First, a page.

Role of sphingosine-1-phosphate signaling in periodontitis induced by A. actinomycetemcomitans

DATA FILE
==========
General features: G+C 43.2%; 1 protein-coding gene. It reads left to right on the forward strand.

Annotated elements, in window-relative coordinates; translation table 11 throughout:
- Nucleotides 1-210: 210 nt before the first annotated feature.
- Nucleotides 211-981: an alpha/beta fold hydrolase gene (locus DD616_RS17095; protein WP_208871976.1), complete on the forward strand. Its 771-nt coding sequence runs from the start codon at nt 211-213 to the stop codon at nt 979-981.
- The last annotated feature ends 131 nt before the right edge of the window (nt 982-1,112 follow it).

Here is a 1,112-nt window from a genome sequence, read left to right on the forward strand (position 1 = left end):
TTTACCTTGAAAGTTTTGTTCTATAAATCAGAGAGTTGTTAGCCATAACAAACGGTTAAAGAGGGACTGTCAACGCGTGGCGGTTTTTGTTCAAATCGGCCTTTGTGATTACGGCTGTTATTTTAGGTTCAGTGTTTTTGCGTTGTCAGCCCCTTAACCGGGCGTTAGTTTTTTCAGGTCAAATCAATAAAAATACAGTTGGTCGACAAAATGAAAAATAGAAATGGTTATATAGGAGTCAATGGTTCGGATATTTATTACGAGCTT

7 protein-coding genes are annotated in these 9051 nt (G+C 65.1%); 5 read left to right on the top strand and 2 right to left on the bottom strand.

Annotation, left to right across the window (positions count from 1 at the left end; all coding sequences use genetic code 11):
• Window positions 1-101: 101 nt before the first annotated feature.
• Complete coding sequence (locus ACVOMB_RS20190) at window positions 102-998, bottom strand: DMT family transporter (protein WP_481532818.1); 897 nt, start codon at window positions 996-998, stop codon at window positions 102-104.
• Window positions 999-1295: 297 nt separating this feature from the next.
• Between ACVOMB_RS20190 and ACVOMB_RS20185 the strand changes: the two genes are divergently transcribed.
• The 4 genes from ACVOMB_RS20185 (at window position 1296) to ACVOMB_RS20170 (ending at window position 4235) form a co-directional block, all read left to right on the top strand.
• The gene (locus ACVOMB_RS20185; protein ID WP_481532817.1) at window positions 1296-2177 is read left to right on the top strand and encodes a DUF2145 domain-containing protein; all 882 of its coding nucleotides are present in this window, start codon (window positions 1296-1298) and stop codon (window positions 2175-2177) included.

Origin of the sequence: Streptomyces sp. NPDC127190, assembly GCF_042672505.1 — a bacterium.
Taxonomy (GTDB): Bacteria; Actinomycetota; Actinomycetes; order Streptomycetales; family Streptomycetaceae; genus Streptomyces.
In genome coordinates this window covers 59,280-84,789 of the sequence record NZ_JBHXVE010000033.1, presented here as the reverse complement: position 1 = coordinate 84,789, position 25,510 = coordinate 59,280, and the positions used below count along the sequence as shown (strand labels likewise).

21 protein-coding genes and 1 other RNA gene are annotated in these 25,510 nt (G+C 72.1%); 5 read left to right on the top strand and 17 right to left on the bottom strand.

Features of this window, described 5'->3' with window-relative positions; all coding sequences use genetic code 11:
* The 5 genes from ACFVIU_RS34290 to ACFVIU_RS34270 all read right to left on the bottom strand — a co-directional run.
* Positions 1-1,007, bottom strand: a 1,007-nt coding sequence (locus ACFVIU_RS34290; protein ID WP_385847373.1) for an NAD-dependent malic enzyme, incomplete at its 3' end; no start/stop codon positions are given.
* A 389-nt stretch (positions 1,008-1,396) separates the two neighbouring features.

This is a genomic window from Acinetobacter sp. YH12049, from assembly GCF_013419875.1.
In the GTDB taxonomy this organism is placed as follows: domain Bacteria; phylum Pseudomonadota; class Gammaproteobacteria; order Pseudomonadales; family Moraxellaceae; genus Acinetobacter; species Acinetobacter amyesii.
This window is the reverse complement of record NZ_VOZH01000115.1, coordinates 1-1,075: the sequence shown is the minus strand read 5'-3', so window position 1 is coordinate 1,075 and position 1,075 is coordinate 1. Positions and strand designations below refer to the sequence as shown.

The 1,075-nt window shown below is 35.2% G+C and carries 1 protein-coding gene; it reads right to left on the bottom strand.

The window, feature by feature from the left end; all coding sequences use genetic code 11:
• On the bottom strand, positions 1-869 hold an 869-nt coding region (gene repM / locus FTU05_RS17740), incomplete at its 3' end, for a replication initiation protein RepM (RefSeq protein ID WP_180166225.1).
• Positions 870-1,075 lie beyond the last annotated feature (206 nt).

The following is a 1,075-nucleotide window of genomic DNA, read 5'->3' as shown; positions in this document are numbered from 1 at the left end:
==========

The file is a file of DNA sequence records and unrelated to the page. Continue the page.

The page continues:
Periodontitis is a set of bacteria-driven inflammatory diseases, which lead to progressive loss of alveolar bone and subsequently tooth loss. We and others have demonstrated that bacterial lipopolysaccharide or Aggregatibacter actinomycetemcomitans (Aa), theoral pathogen associated with localized aggressive periodontitis, induces the generation of the bioactive sphingolipid sphingosine-1-phosphate (S1P) by activating sphingosine kinase (Sphk). S1P binds to five G protein-coupled S1P receptors, initiating extracellular signaling pathways. S1P plays an important role in host immune responses, including regulation of immune cell chemotaxis and the release of cytokines and chemokines. Importantly, S1P signaling controls the trafficking of monocytes and macrophages (osteoclast precursors) from the circulation to the bone surface, where these cells can fuse into multinucleated osteoclasts, leading to bone resorption. Our preliminary studies show that treatment with FTY720, a functional antagonist of S1P receptors, inhibits the mRNA levels of IL-beta, IL-6, TNF-alpha, and cyclooxygenase-2 (Cox-2) induced by Aa in Raw 264.7 cells, compared with controls. Treatment with FTY720 also suppresses osteoclastogenesis stimulated by Aa in mouse bone marrow cells compared with control. This pilot study will further study if down-regulation of S1P synthesis in Sphk1 knockout mice will have reduced proinflammatory responses and decreased alveolar bone loss compared with wild type mice in a periodontitis model induced by Aa.